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Morality and Politics

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Cambridge History Student and Varsity journalist Tom Belger writes on morality in modern day politics

When the money runs dry, politicians turn to morality

'A key assumption of modern politics is that we should be left alone to live as we like without being nagged, without fear of moral judgement', the writer Alain de Botton remarked earlier this year. 'It is not thought to be the government's task to promote a vision of how we should act towards one another.'

He may have been right then. I cannot recall much ethical preaching on the part of the last Labour government. It seemed reluctant to make a moral case for its redistributive policies, from working tax credits to EMA. I remember the Conservatives, meanwhile, squirming and backtracking over proposals to incentivise marriage. They feared that a firm moral stance on the best form of relationship might provoke substantial hostility.

De Botton's remarks seem less accurate today, however. Ed Miliband's speeches abound with the language of 'responsibility', 'contribution' and 'values'. He declares the need for a 'something for something' culture. Irresponsible bankers at the top and 'scroungers' at the bottom are railed against in equal measure.

David Cameron is equally keen to talk vice and virtue. He insisted in a recent interview that he was more intent than Miliband on 'cracking down on a something for nothing society'. He stresses the importance of rewarding those who 'do the right thing'. The volunteering aspects of his much-derided 'Big Society' stem from just the sort of 'vision of how we should act towards one another' de Botton felt was lacking.

We are seeing the re-emergence of morality at the centre of political debate. This is a dispiriting development. It is not a question of disagreeable morals, but rather of irrelevance to the bigger picture. Growth is stagnating. Unemployment is at its highest level in 17 years. Public services are disappearing, wages are falling and prices soaring. Global markets wobble, while Europe lurches from crisis to crisis. Our leaders speak of the need for confidence, jobs and growth as though the words themselves will provide them. On the future and the way we will get there they are silent. They have only values with which to win hearts and headlines.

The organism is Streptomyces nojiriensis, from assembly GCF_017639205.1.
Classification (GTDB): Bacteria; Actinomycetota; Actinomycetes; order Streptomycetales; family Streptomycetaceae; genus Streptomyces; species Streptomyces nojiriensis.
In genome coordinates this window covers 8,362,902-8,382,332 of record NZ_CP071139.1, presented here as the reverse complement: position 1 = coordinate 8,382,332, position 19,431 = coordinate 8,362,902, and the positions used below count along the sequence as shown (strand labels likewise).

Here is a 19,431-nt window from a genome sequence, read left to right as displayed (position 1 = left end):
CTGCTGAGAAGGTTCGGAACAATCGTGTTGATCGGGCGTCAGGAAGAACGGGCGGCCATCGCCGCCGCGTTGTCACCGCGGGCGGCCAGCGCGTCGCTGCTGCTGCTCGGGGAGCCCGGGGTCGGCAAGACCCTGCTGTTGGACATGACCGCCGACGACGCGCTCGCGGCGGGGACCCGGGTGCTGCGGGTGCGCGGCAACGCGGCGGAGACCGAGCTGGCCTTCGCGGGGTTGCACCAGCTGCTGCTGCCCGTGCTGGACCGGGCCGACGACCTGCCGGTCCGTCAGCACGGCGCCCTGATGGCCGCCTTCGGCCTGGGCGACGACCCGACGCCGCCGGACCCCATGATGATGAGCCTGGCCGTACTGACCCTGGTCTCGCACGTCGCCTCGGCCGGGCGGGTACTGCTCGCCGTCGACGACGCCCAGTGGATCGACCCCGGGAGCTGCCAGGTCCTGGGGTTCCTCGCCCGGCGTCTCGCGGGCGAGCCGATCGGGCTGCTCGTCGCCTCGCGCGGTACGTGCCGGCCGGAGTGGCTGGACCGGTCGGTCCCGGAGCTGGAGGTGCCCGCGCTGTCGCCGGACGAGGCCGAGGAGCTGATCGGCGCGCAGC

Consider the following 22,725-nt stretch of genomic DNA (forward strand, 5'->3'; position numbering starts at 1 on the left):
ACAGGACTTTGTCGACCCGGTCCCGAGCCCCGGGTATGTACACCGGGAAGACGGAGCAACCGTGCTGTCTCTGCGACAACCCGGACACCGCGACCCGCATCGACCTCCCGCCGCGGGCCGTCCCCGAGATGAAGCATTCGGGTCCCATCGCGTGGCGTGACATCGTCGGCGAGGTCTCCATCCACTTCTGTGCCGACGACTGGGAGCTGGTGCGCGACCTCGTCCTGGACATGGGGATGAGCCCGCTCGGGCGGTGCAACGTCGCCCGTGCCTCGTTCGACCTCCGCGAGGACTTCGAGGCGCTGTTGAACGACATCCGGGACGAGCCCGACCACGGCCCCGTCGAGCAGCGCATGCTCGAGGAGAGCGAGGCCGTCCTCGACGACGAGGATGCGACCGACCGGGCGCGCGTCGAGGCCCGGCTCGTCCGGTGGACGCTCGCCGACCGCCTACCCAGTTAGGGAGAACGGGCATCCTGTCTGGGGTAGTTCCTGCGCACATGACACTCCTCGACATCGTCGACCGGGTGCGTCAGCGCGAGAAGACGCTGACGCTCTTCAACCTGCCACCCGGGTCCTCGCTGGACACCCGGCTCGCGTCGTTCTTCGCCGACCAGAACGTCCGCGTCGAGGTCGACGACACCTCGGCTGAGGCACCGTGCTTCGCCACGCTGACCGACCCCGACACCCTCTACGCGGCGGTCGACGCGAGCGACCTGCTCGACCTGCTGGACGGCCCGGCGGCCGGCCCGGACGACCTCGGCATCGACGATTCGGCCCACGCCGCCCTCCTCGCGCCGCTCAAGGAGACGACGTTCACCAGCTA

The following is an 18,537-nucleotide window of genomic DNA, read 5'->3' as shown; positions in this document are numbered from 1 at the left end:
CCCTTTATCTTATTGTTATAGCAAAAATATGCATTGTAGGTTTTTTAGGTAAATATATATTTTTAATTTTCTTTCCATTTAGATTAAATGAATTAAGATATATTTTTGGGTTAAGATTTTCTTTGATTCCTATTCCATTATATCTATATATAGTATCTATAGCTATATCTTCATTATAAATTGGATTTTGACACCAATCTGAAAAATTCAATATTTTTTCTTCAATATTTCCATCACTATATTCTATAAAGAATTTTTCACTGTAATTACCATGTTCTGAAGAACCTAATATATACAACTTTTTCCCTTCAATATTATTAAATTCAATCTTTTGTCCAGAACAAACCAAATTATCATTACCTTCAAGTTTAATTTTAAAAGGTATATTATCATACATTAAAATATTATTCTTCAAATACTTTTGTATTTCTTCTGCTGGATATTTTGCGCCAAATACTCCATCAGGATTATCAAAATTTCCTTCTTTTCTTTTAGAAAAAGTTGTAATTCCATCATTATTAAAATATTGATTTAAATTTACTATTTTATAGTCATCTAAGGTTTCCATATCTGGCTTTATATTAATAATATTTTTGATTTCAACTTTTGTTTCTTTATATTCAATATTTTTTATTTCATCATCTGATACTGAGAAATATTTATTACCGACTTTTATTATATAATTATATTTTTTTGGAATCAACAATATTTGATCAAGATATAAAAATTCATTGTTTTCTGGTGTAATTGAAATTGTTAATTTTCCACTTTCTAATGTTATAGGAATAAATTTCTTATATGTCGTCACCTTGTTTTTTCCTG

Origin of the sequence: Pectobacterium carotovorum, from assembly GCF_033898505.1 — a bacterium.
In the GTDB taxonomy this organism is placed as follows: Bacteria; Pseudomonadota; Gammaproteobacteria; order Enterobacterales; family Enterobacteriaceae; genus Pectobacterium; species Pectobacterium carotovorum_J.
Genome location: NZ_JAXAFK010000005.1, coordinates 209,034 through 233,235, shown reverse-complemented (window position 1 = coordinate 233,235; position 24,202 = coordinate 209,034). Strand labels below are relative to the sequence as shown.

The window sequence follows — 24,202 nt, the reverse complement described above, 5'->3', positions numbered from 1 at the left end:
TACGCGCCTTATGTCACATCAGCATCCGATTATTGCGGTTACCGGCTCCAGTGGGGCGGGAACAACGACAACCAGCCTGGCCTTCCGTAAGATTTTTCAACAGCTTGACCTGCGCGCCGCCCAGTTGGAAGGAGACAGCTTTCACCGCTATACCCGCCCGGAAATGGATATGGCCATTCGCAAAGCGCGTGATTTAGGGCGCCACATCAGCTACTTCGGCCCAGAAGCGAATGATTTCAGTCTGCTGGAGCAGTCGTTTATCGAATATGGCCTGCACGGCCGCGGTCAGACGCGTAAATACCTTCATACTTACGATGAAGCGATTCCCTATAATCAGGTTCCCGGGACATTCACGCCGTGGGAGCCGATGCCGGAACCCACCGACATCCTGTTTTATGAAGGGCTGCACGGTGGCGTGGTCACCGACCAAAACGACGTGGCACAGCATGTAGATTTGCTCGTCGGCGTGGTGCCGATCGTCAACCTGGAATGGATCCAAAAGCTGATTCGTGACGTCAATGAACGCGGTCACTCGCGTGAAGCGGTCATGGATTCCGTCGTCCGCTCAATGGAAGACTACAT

The onset of the financial crisis exposed the intellectual bankruptcy of both main parties. It is this hole they now stuff with morals. The crisis laid bare the scale of the illusion that has reigned supreme since the 1980s. We believed ourselves to be masters of our economic fate. We believed that the unbridled free market would carry us along a glorious path of uninterrupted economic growth. We ignored the extent to which it was based on unsustainable consumer debt, which left households in 2009 'more indebted than those of any other major country in recorded history', according to the Telegraph.

The shattering of these fantasies is a severe blow first and foremost to the Conservatives. Thatcherism has long vied with God for the status of primary religion in their parliamentary ranks. The notion that the Conservatives brought economic salvation to an ailing Britain - through the Thatcherite settlement of the 1980s - has long been central to the party's ideas and to its credibility. This settlement's collapse and our ongoing economic troubles expose it as a flawed system like any other. The idea that it marks a panacea to the recurring evils of stagnation, unemployment and inflation has been entirely discredited. Yet we will no doubt stagger on under the same system. Devoid of economic solutions to the defining crisis of the age, Cameron can shower us only with ethical ones.

Labour stood equally in thrall to the Thatcherite settlement. Indeed, the vast public spending projects on which the party staked its 'Labour' credentials in office rested upon its success. The 11-12 per cent of tax revenue it reaped from a loosely regulated financial sector allowed for extensive investment in education, healthcare and various flagship projects, as I have highlighted elsewhere. As Margaret Thatcher once noted, 'socialism is spending other people's money'.

The party is equally mute on alternative solutions. Today the coffers lie empty. The flimsy foundations of our prosperity have been exposed for all to see. Debt cripples state and society alike. Even the Business Secretary conceded last week at the Cambridge Union that capitalism is in crisis. What does Labour propose for the future of the country? How are we to secure real growth? Is it even feasible? How are we to restrain mass unemployment and inflation? How are we to tackle our gravest social ills without lavish expenditure? As Lenin asked, what is to be done?

Give priority on housing waiting lists to upstanding citizens who contribute to their local communities, proclaims Miliband. Right. Not since the collapse of the post-war settlement in the 1970s has there been such a pressing need and opportunity to rethink the fundamentals. On these grounds, the recent claim by the Marxist Discussion Group at Cambridge University to have signed up more new students than the Conservative Association is to be welcomed, whatever your political persuasion.

When George Soros' father made plans to flee Hungary following the German occupation in 1944, he told his son that when times are abnormal, those who act normal perish. Politicians fiddle, and Rome burns.

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